Here's the good news: The authorities haven't figured out how to control art, yet. And I think that what the IVAW and Rage Against the Machine and Adam Jung at Tent State did by putting together a concert like the one I played yesterday is the wave of the future. It is the new paradigm.
There were 10,000 kids there who had a ball at the concert who didn't lose control of themselves, who agreed with all of us — that non-violence was key to successfully carrying our message. Our message was one of personal activism focused toward a simple demand that the illegal war in Iraq and Afghanistan be stopped immediately. Not unlike the war in Vietnam, these wars we were lied into.
It was a ball playing "Kick Out The Jams" with Rage. And after they finished their set, we took to the streets, along with roughly 5000 demonstrators, and we marched behind the IVAW men and women. Tom Morello, Zack de la Rocha, Boots Riley, Tim Commerford, Brad Wilk, some of Denver's Flobots, and other performers from the concert along with me carried the banner that read: "We Support War Resistors." We all felt like it was the right thing to do to use whatever media attention we might generate to carry the vets' message. It was a long march. The sun was hot. No matter, everyone was well disciplined and in good spirits.
We marched about four miles, and to illustrate my point that the streets are absolutely controlled, we were forced through deserted industrial neighborhoods for the majority of it. As a matter of fact, the Denver Police Dept. let us know every step of the way they were ever present and prepared to deal with any illegal activities. There was a constant exchange between the IVAW leadership, keeping everyone cool and aware of what was happening each step of the way. The little bit we did get through and into the city was limited to stopping in front of Obama's hotel (to show our numbers) and then shuttled down back streets and alleys into a pre-arranged dead end, where the Denver police were waiting en masse, ready.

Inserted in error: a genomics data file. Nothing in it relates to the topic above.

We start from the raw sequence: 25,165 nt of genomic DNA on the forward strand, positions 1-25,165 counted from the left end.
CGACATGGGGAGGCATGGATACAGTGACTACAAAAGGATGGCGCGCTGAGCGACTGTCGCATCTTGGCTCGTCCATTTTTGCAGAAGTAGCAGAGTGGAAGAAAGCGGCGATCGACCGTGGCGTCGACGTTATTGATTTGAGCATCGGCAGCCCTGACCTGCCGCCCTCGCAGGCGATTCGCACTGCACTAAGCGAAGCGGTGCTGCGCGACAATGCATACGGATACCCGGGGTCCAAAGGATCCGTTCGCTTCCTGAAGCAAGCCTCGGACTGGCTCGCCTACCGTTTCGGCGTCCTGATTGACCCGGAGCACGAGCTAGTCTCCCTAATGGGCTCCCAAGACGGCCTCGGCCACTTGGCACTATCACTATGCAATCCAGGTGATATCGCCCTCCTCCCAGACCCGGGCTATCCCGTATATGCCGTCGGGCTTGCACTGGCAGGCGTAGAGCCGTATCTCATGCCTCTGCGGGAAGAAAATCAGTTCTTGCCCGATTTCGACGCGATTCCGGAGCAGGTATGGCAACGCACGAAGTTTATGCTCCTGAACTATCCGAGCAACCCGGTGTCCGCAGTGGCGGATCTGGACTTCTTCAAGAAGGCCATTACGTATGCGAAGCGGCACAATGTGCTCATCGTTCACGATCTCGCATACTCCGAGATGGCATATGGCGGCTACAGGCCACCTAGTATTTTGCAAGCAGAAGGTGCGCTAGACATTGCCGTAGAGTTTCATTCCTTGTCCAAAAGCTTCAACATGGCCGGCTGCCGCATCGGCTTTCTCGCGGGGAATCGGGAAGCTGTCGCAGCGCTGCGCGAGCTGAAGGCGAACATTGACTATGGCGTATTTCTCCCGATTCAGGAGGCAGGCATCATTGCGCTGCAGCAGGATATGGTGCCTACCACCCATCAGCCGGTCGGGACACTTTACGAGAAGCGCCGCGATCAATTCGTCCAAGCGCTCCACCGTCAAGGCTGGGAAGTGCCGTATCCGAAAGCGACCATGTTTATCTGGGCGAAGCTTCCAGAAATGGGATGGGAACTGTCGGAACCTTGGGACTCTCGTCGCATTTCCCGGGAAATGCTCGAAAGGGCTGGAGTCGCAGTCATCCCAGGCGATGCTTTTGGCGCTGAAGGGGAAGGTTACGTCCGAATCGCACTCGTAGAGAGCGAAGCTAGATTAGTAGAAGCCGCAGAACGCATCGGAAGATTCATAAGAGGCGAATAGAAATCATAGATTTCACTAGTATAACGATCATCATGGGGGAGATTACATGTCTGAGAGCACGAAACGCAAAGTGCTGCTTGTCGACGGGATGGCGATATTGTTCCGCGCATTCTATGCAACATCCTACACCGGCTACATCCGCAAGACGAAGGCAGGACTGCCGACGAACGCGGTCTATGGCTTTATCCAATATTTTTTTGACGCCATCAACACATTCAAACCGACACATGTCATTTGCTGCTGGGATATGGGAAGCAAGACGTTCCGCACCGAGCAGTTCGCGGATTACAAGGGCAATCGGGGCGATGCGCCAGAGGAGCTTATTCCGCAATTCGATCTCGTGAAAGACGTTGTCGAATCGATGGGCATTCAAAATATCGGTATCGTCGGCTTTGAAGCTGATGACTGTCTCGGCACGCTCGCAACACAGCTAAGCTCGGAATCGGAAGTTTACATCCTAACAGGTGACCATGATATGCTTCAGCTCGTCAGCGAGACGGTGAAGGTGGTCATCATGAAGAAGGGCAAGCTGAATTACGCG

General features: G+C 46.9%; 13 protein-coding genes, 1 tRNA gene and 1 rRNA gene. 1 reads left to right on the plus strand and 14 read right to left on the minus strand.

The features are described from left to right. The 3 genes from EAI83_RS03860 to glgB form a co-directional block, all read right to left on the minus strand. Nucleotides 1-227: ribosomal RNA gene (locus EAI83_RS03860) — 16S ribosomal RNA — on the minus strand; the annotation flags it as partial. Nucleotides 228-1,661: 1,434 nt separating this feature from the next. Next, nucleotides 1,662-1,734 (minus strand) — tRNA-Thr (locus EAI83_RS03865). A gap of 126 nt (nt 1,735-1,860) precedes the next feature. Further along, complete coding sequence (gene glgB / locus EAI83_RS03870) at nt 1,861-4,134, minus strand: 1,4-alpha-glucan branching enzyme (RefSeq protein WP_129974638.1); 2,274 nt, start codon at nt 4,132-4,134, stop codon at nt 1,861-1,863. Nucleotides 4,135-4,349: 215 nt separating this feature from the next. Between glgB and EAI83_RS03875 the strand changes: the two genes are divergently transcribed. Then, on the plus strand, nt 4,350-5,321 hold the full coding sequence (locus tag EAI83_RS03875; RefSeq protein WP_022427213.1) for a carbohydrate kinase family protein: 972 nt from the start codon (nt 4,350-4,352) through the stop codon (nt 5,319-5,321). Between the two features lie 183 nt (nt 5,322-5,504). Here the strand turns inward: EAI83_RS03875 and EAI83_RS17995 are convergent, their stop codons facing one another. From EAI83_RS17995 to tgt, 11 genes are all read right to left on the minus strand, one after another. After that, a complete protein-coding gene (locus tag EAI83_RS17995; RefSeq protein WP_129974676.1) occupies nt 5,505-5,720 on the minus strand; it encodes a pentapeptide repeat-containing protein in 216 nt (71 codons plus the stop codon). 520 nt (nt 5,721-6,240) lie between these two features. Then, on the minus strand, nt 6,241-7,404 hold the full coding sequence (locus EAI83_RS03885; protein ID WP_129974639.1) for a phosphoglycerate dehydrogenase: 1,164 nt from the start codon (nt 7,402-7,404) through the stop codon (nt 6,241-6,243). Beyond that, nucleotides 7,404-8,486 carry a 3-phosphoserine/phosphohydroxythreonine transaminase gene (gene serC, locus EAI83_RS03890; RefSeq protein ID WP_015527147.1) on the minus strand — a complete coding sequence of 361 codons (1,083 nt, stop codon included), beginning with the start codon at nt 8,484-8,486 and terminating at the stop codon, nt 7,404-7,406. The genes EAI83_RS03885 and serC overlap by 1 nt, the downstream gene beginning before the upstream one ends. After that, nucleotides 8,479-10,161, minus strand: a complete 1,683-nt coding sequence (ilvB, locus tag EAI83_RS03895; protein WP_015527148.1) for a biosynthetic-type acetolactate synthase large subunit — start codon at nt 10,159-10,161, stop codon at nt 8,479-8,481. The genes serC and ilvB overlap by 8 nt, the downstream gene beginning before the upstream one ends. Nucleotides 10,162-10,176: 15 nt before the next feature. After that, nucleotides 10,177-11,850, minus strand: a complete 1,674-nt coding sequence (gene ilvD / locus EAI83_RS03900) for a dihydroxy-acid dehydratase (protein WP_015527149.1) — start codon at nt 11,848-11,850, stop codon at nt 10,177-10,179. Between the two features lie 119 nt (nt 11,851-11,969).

At this point, things could have gotten very, very ugly, with the police fully prepared to use whatever force might be necessary to disperse us. The vets weren't going to move, and neither were we, their supporters. Filmmaker Patricia Foulkrod mediated between the IVAW and Denver police to bring Obama's camp into the picture so the vets could deliver their letter of demands to the presumptive nominee. After a few tense minutes, the Obama camp agreed to meet with the IVAW. It ended as a win-win for everyone concerned, displaying again what reasoned diplomacy can do.
Made my way out of the throng, found my wife and off to Shepard Fairey's art show. Filmed again for a documentary on Shepard himself. There are so many cameras everywhere. It's funny to think that the only footage we can find form the MC5's '68 performance is courtesy of the United States Department of Defense. Here it is, discovered in the National Archives by a researcher who had been working on the Weather Underground documentary that came out a few years ago.
We almost crawled back to our hotel, exhausted from the eight-mile march in the sun. A mere eight hours later and we're off to Free Speech TV for an interview about all of this. (The program Grit TV also featured my dear friend Jill Sobule.)
And then here, to the airport, where I write this report. All in all, a blurry 48 hours well and truly rocked.
Thanks, Wayne. For you MC5 fans, here are three songs for you to enjoy.
Crack in the Universe:
Kick Out the Jams